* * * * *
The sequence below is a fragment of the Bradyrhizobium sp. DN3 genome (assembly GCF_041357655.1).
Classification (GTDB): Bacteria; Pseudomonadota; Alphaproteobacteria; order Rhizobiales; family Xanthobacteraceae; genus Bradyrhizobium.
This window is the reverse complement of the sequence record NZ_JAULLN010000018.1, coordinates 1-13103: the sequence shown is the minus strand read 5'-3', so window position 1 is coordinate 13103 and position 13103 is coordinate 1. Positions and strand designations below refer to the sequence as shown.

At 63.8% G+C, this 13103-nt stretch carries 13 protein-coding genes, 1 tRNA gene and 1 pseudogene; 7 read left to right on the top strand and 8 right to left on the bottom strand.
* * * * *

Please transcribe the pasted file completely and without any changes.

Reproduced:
The sequence below is a fragment of the Bradyrhizobium sp. DN3 genome (assembly GCF_041357655.1).
Classification (GTDB): Bacteria; Pseudomonadota; Alphaproteobacteria; order Rhizobiales; family Xanthobacteraceae; genus Bradyrhizobium.
This window is the reverse complement of the sequence record NZ_JAULLN010000018.1, coordinates 1-13103: the sequence shown is the minus strand read 5'-3', so window position 1 is coordinate 13103 and position 13103 is coordinate 1. Positions and strand designations below refer to the sequence as shown.

At 63.8% G+C, this 13103-nt stretch carries 13 protein-coding genes, 1 tRNA gene and 1 pseudogene; 7 read left to right on the top strand and 8 right to left on the bottom strand.